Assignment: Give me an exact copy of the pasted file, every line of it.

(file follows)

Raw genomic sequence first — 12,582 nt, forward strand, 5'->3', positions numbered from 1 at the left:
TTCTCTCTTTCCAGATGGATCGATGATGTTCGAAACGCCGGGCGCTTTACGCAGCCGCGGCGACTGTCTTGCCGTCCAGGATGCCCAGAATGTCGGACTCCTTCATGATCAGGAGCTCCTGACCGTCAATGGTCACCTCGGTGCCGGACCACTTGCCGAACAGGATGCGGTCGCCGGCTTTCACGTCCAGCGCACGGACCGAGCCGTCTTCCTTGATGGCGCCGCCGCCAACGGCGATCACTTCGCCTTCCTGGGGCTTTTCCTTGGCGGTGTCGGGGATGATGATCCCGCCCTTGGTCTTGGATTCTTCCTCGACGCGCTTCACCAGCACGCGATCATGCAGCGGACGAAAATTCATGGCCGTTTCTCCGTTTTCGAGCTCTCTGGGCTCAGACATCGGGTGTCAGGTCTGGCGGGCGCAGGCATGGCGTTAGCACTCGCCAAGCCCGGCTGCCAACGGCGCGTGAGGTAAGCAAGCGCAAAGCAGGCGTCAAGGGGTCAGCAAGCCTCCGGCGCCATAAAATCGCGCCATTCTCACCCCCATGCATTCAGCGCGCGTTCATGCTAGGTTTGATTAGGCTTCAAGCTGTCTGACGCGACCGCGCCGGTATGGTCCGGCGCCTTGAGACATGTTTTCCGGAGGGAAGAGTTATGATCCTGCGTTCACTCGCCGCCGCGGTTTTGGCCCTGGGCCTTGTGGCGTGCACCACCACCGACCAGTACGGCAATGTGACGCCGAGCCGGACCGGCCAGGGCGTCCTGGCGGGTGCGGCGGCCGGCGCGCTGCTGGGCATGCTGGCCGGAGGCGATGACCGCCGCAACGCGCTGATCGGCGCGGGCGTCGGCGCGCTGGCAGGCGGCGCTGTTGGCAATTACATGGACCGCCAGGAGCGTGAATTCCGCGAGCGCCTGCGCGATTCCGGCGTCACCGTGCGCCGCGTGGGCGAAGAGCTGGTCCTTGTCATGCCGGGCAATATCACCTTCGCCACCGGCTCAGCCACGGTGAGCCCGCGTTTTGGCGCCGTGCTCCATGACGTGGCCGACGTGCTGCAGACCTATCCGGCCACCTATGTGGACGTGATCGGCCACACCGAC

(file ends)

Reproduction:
Raw genomic sequence first — 12,582 nt, forward strand, 5'->3', positions numbered from 1 at the left:
TTCTCTCTTTCCAGATGGATCGATGATGTTCGAAACGCCGGGCGCTTTACGCAGCCGCGGCGACTGTCTTGCCGTCCAGGATGCCCAGAATGTCGGACTCCTTCATGATCAGGAGCTCCTGACCGTCAATGGTCACCTCGGTGCCGGACCACTTGCCGAACAGGATGCGGTCGCCGGCTTTCACGTCCAGCGCACGGACCGAGCCGTCTTCCTTGATGGCGCCGCCGCCAACGGCGATCACTTCGCCTTCCTGGGGCTTTTCCTTGGCGGTGTCGGGGATGATGATCCCGCCCTTGGTCTTGGATTCTTCCTCGACGCGCTTCACCAGCACGCGATCATGCAGCGGACGAAAATTCATGGCCGTTTCTCCGTTTTCGAGCTCTCTGGGCTCAGACATCGGGTGTCAGGTCTGGCGGGCGCAGGCATGGCGTTAGCACTCGCCAAGCCCGGCTGCCAACGGCGCGTGAGGTAAGCAAGCGCAAAGCAGGCGTCAAGGGGTCAGCAAGCCTCCGGCGCCATAAAATCGCGCCATTCTCACCCCCATGCATTCAGCGCGCGTTCATGCTAGGTTTGATTAGGCTTCAAGCTGTCTGACGCGACCGCGCCGGTATGGTCCGGCGCCTTGAGACATGTTTTCCGGAGGGAAGAGTTATGATCCTGCGTTCACTCGCCGCCGCGGTTTTGGCCCTGGGCCTTGTGGCGTGCACCACCACCGACCAGTACGGCAATGTGACGCCGAGCCGGACCGGCCAGGGCGTCCTGGCGGGTGCGGCGGCCGGCGCGCTGCTGGGCATGCTGGCCGGAGGCGATGACCGCCGCAACGCGCTGATCGGCGCGGGCGTCGGCGCGCTGGCAGGCGGCGCTGTTGGCAATTACATGGACCGCCAGGAGCGTGAATTCCGCGAGCGCCTGCGCGATTCCGGCGTCACCGTGCGCCGCGTGGGCGAAGAGCTGGTCCTTGTCATGCCGGGCAATATCACCTTCGCCACCGGCTCAGCCACGGTGAGCCCGCGTTTTGGCGCCGTGCTCCATGACGTGGCCGACGTGCTGCAGACCTATCCGGCCACCTATGTGGACGTGATCGGCCACACCGAC